State officials are investigating Pinellas County’s first non-travel-related case of Zika virus, according to a release from Gov. Rick Scott’s office.
The governor’s office said it does not believe that there is an active zone of transmission in Pinellas County. Officials are looking into the possibility that the Pinellas County resident was infected with the virus in a neighboring county. Details were not released about where in Pinellas the case was reported. More details will be released following the investigation.
The virus can be transmitted by mosquitoes or through sex.
It can take weeks or months to test blood from the infected individual, as well as from relatives and co-workers. Then, epidemiologists work to trace the Zika to its source.
Scott spoke to community leaders at roundtable discussions in Clearwater and New Port Richey about moving forward.
“If we do find out then what we’ll do - we’ll be very - we’re already aggressive in mosquito control, especially when we have something like this, because what happens is the county health department works directly with mosquito control and if they know where an area is, they go after it,” Scott said.
The Pinellas case is one of five new non-travel related cases of Zika announced Tuesday. The four other cases are in the Wynwood area of Miami, which was the first neighborhood where local Zika transmission is believed to have occurred in the United States.
“While this investigation is ongoing, DOH still believes that ongoing active transmissions are only occurring in the two previously identified areas in Wynwood and Miami Beach,” Scott said in a release. “In Pinellas County, the Department of Health and Pinellas County Mosquito Control are already working together and have begun aggressive spraying and mosquito abatement efforts.”
Pregnant woman who want to get a free Zika test or prevention kit should contact the Department of Health in Pinellas County.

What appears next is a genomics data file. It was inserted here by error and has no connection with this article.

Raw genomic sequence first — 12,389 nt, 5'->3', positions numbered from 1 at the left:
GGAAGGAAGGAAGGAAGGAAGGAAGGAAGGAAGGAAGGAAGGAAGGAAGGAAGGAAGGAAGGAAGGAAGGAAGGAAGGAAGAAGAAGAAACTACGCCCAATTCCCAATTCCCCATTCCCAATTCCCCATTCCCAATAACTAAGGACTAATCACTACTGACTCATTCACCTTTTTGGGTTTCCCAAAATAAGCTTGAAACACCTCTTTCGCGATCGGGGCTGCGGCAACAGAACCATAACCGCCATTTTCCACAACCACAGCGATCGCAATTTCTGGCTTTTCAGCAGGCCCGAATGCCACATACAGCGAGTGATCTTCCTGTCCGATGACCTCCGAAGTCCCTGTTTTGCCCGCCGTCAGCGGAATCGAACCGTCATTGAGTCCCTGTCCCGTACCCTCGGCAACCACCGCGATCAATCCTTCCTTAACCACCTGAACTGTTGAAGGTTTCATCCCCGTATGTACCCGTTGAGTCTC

Dr. Mary Ashley Cain, an OBGYN at the University of South Florida who specializes in high risk pregnancies, has cared for pregnant woman with travel-related cases of Zika. She said none of those cases resulted in babies with microcephaly, a birth defect that causes abnormally small heads in infants.
Cain said doctors don’t know what percentage of babies get microcephaly when a mother has Zika during pregnancy.
“It's thought that its likely higher to have poor outcomes like microcephaly if its transmitted in the first trimester but were still working to verify that and obtain enough data to definitively tell patients that your risk is this percentage in the first trimester and this in the second or third,” Cain said.
She said expecting mothers should take precautions to avoid mosquito bites but not to get overly stressed about Zika.
“There’s a lot of stressors in pregnancy and this is another one of them and so we want to avoid total panic but be smart about it,” Cain said.
There are 494 travel-related cases of Zika in Florida, 69 of which involve pregnant women.
These five new cases bring the total number of local Zika cases in Florida to 42. That includes several cases in Miami Beach.
Symptoms of Zika virus include fever, rash and joint pain but the real risk is to pregnant woman.
Pinellas County residents who want mosquito control to visit their homes or businesses can click here.
The Associated Press contributed to this story.